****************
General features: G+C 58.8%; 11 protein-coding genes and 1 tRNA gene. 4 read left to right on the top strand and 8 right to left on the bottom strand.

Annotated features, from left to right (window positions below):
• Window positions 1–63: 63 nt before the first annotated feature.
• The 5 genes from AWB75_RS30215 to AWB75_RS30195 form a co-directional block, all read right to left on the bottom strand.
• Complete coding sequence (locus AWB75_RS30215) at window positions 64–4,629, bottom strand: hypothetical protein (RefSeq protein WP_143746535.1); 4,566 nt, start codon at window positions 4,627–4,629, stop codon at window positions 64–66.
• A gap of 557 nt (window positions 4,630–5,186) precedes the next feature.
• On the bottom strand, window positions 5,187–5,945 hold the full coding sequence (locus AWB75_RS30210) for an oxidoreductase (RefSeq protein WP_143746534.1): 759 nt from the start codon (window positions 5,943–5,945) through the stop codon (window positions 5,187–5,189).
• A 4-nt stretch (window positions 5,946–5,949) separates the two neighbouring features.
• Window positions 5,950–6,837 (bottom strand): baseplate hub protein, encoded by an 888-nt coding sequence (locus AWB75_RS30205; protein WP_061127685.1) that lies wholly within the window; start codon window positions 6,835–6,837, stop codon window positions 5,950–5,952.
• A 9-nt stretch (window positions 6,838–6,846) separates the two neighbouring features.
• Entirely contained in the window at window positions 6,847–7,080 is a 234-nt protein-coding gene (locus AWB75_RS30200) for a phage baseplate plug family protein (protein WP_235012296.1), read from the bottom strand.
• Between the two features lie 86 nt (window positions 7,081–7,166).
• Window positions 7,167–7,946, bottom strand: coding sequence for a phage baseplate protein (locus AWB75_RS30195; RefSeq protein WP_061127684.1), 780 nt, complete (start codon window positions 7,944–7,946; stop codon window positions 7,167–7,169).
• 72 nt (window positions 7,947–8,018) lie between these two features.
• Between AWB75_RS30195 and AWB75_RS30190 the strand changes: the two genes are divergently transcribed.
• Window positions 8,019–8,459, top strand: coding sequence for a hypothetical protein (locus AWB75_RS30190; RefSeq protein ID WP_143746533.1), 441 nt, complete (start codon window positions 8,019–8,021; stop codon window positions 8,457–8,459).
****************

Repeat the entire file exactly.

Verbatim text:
General features: G+C 58.8%; 11 protein-coding genes and 1 tRNA gene. 4 read left to right on the top strand and 8 right to left on the bottom strand.

Annotated features, from left to right (window positions below):
• Window positions 1–63: 63 nt before the first annotated feature.
• The 5 genes from AWB75_RS30215 to AWB75_RS30195 form a co-directional block, all read right to left on the bottom strand.
• Complete coding sequence (locus AWB75_RS30215) at window positions 64–4,629, bottom strand: hypothetical protein (RefSeq protein WP_143746535.1); 4,566 nt, start codon at window positions 4,627–4,629, stop codon at window positions 64–66.
• A gap of 557 nt (window positions 4,630–5,186) precedes the next feature.
• On the bottom strand, window positions 5,187–5,945 hold the full coding sequence (locus AWB75_RS30210) for an oxidoreductase (RefSeq protein WP_143746534.1): 759 nt from the start codon (window positions 5,943–5,945) through the stop codon (window positions 5,187–5,189).
• A 4-nt stretch (window positions 5,946–5,949) separates the two neighbouring features.
• Window positions 5,950–6,837 (bottom strand): baseplate hub protein, encoded by an 888-nt coding sequence (locus AWB75_RS30205; protein WP_061127685.1) that lies wholly within the window; start codon window positions 6,835–6,837, stop codon window positions 5,950–5,952.
• A 9-nt stretch (window positions 6,838–6,846) separates the two neighbouring features.
• Entirely contained in the window at window positions 6,847–7,080 is a 234-nt protein-coding gene (locus AWB75_RS30200) for a phage baseplate plug family protein (protein WP_235012296.1), read from the bottom strand.
• Between the two features lie 86 nt (window positions 7,081–7,166).
• Window positions 7,167–7,946, bottom strand: coding sequence for a phage baseplate protein (locus AWB75_RS30195; RefSeq protein WP_061127684.1), 780 nt, complete (start codon window positions 7,944–7,946; stop codon window positions 7,167–7,169).
• 72 nt (window positions 7,947–8,018) lie between these two features.
• Between AWB75_RS30195 and AWB75_RS30190 the strand changes: the two genes are divergently transcribed.
• Window positions 8,019–8,459, top strand: coding sequence for a hypothetical protein (locus AWB75_RS30190; RefSeq protein ID WP_143746533.1), 441 nt, complete (start codon window positions 8,019–8,021; stop codon window positions 8,457–8,459).